How do users pause a video stream?

Refer to "Pausing a Video Stream" in Video Input and Video Output General Usage for details. 

How do users resume playing a paused video stream?

Refer to "Resume Playing a Paused Video Stream" in Video Input and Video Output General Usage for details. 

How do users configure a video stream to be multicast or unicast?

By default, video streams are multicast. To configure a video stream to be unicast, you must specify its destination. Specifically, users must set Video Output Web Service Reference's StreamSession's transportURL attribute to the desired destination (for example, rtp://12.321.421.21:8000). To make a unicast video stream revert to being multicast, simply modify the transportURL attribute to be blank or empty.

Can users add their own watermark, then make it viewable on recorded video using a standard video player?

Yes, this is possible through the use of Digital Signatures. See Sarix Stream Settings for information about configuring the ImageProcessing setting to enable watermarking.

How can users record video (and audio) streams to files?

Developers can create an RTP or RTSP client to retrieve the streams, and then use the API to perform actions such as recording video and audio stream to files.

How can users determine the URL for a video feed?

Depending on the method of connecting, developers can use any of the following to determine the URL and UUIDs of a camera:

RTSP Issues

For video-related questions related to RTSP, refer to RTSP Troubleshooting

Device-Specific Issues


For video-related issues pertaining to encoders, see Encoder Troubleshooting.

IP Camera

For video-related issues pertaining to IP cameras, see IP Camera Troubleshooting.


For video-related issues pertaining to NVRs and DVRs, see NVR Troubleshooting.


About Video Stream Parameters

There are many parameters and scenarios that determine bandwidth usage, which in turn determines storage capability. Some considerations include:

  • Frame – One full image, as though it was a photo.
  • Framerate – The number of source frames per second  to be compressed; the rate at which the source encoder gets a new frame.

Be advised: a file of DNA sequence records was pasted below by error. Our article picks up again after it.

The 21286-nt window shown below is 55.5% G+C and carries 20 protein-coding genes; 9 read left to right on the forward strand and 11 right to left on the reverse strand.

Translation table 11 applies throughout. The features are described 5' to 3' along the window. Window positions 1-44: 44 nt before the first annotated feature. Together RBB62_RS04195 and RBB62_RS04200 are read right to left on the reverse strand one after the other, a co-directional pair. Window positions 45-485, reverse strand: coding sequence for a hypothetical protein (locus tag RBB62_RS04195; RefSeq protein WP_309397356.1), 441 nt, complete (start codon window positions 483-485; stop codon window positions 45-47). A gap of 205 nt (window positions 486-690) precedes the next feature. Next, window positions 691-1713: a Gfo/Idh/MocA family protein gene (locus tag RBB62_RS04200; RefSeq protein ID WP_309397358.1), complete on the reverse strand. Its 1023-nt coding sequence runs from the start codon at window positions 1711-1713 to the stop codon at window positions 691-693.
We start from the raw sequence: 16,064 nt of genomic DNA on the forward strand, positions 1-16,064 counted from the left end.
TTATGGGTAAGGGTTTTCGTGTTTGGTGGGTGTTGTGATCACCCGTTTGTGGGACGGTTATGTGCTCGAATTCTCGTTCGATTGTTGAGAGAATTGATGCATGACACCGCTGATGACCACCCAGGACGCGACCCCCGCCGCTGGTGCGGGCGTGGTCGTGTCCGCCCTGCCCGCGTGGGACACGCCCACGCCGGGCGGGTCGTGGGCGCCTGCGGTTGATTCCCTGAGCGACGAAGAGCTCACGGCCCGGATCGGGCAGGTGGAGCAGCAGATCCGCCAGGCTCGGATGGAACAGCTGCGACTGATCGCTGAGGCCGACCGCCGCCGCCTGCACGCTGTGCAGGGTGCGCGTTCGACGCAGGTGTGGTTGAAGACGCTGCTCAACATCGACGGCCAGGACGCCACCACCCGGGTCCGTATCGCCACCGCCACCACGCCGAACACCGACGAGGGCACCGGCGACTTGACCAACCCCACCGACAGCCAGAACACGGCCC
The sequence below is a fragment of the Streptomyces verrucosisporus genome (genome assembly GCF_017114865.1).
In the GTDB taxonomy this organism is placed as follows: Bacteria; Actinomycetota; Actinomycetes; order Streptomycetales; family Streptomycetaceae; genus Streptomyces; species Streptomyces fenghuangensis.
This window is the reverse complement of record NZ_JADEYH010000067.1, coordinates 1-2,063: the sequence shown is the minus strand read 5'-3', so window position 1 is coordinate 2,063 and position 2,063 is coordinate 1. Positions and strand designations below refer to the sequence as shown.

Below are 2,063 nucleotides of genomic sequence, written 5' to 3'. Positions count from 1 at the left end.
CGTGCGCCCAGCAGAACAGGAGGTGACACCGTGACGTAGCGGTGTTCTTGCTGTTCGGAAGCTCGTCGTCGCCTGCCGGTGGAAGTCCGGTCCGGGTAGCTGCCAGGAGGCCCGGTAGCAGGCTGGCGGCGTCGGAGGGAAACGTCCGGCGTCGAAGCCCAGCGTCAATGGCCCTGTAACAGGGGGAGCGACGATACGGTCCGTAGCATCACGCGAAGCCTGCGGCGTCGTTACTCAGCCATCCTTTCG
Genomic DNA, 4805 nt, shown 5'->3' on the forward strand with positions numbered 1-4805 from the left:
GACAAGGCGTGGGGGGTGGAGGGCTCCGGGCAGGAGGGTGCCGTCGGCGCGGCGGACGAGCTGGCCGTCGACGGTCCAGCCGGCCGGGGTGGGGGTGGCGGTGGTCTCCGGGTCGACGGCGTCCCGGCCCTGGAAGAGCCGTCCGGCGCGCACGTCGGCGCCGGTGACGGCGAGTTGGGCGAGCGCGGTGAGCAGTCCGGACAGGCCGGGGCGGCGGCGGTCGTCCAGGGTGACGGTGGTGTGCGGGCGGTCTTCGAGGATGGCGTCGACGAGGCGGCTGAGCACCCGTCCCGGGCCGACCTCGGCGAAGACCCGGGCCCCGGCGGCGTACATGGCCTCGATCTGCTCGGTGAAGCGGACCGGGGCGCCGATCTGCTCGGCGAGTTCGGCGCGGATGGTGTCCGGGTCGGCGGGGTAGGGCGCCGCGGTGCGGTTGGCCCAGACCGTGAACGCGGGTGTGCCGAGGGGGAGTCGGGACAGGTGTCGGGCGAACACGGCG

• Bitrate – Maximum number of bits used for transmitting compressed video and audio (if used) to a destination. This is the maximum value. Typically, the actual usage is less.
  • Group of Pictures (GOP)  – Used by some compression encoders, this refers to the number of video frames used to compress/encode video information. A GOP consists of a reference frame (I-frame) followed by smaller differential frames of varying information. The larger this value, the lower the number of full image updates to the destination, and typically, the less transmission bandwidth is required.
  • Resolution – The transmitted, destination video image size. The smaller the image size, the less bandwidth is required on the tramission medium and storage.
  • Compression – A machine that takes a source data stream and attempts to remove redundency. Video compression can be done on a frame-by-frame and transmit basis as in MJPEG, or over a period of time as in MPEG4 and H.264. Using time (spatial) compression has advantages over a frame-by-frame algorithm, because it removes redundency in the multiple images.

Determining Your Video Settings

There are many considerations for determining your video stream settings, amount of storage, and the length of time that you need to record.

  • Activity – The more "activity" that occurs on a particular video stream, the more bandwidth and storage are required.
  • Destination resolution – For the destination point of a particular video stream, the resolution may need to be changed to match the resolution of the device. For example, if streaming to an iPod, the video stream resolution must match that of the iPod. If going over cellular PSTN where bandwidth is a problem, setting resolution and GOP can help achieve better performance.
  • Bandwidth – Changing this setting adjusts the maximum number of bits produced by the compression algorithm.

Using a combination of resolution, GOP (if available), and frame rate may achieve the desired bandwidth, allowing maximum flexibility for the compression engine.